Crime Library: Criminal Minds and Methods

Ivan Milat: The Last Ride

How Many More?

Twenty-six days had passed since Deborah Everists body had been found in the forest. The searchers were tired. They had covered most of the allotted search area and were now entering the final gridded section three miles east of the last grave. Confidence was running high to the point that the police public relations section were already compiling a press release expressing the opinion that no further bodies would be found in Belangalo Forest.

The search team leader, Sergeant Jeff Trichter, led the searchers into a small clearing.  A pair of pink womens jeans and a length of blue and yellow rope lay in plain view.  Next to them was an empty .22 bullet packet. The find was not unusual as a lot of strange items had been found that were seemingly unrelated. Moving deeper into the clearing they found more articles. Empty drink cans riddled with bullet holes, a length of wire bent into loops, cartridge cases and empty bottles. At the edge of the clearing, Sergeant Trichter saw something that fired warning signals into his brain. A primitive fireplace.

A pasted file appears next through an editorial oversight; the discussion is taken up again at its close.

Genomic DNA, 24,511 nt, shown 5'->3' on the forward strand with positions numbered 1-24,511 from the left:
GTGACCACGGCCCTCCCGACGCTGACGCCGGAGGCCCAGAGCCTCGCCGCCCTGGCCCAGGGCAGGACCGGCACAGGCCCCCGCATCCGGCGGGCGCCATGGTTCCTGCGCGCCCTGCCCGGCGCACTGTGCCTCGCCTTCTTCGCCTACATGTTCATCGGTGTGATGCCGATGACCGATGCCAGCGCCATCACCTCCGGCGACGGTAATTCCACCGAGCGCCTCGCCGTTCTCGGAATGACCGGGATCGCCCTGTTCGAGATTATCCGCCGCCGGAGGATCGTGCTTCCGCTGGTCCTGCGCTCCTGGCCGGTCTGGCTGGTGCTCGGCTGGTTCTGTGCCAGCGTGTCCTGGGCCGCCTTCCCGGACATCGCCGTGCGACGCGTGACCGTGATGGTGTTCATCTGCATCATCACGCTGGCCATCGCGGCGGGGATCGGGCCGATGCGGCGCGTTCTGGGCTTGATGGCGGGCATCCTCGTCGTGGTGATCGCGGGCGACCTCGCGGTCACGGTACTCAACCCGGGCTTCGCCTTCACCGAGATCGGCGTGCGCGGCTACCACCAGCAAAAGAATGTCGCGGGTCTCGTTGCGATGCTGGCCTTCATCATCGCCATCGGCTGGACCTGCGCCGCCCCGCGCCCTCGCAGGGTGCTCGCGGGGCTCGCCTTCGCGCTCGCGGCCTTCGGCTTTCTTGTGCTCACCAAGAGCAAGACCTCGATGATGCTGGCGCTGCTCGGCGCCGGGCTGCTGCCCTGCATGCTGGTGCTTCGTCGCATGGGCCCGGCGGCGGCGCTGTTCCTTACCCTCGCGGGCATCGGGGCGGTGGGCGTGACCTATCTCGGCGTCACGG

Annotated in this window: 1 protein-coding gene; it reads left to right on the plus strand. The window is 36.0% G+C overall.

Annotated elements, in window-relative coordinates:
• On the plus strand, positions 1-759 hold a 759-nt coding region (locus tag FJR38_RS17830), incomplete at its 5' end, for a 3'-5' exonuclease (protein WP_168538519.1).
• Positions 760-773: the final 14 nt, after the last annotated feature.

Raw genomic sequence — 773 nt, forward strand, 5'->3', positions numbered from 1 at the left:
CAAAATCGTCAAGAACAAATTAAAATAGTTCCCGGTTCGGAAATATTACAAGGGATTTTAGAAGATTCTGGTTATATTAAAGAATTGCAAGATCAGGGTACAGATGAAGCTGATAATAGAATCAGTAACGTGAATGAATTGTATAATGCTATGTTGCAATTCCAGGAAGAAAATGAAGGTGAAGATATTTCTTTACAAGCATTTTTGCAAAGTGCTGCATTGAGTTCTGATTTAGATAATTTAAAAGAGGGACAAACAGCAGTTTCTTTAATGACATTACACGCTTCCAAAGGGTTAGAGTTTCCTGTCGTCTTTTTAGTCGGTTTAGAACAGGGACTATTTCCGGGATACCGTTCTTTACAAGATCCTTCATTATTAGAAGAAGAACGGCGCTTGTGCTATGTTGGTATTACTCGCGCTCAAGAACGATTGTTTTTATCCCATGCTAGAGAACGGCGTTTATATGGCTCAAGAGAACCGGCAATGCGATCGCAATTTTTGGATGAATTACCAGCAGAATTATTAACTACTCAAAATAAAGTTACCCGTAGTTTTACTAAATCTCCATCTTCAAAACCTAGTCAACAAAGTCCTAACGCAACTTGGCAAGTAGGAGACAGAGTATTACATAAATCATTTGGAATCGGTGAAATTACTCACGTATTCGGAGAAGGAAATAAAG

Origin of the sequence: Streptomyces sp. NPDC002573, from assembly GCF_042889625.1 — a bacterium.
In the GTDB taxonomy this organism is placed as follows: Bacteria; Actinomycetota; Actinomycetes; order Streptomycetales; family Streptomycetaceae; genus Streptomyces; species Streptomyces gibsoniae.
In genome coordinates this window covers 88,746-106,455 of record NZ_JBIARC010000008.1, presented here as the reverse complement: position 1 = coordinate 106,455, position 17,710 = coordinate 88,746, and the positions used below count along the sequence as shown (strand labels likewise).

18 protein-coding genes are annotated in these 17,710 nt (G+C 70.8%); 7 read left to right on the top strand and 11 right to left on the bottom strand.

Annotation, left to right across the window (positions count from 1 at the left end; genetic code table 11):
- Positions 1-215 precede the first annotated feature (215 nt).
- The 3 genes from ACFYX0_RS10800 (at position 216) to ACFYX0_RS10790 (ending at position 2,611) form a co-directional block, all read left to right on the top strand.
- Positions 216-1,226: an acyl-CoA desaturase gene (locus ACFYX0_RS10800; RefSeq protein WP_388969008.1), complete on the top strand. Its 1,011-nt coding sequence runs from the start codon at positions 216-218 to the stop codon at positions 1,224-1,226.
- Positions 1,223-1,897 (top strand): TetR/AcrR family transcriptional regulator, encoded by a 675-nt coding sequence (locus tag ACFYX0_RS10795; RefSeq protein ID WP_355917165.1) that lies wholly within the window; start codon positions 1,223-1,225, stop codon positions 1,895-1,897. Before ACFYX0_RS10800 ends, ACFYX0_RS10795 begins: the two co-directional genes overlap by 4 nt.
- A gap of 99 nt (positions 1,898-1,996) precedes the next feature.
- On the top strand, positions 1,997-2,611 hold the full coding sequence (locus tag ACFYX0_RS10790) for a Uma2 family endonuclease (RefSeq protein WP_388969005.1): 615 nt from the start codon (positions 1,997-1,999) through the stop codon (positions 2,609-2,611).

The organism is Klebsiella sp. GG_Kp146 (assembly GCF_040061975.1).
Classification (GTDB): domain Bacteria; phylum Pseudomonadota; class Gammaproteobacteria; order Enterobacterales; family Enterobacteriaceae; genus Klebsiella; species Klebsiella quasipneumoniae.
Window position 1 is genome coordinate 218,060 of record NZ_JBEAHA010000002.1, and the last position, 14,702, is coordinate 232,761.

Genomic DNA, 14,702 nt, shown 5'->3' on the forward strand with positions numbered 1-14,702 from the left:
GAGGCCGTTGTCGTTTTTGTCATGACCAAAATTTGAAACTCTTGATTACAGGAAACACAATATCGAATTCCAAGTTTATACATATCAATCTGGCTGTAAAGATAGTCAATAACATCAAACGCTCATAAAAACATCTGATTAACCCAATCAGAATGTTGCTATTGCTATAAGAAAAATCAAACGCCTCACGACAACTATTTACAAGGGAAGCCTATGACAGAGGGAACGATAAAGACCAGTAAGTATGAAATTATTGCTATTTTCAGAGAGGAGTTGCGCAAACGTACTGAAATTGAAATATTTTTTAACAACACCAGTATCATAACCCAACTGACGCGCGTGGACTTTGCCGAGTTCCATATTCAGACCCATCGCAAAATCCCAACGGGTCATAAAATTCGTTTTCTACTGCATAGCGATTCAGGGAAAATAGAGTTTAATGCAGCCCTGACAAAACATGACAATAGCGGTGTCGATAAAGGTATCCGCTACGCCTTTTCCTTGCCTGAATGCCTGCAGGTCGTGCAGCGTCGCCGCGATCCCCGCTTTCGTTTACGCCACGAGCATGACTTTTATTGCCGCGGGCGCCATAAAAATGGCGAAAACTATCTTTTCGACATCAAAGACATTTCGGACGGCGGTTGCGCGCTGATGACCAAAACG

Knowing that the final part of the search was going to be intensive, Trichter decided to give his men a lunch break and spend the rest of the day in the area. No sooner had they resumed when one of the men called find.

The line stopped and Trichter walked to the edge of the rocky outcrop where Senior Constable Rullis stood with his arm raised. It was a bone and it looked human. Ten feet further on at the base of a pile of timber lay a skull. The sight was marked and the crime scene squad was summoned by radio.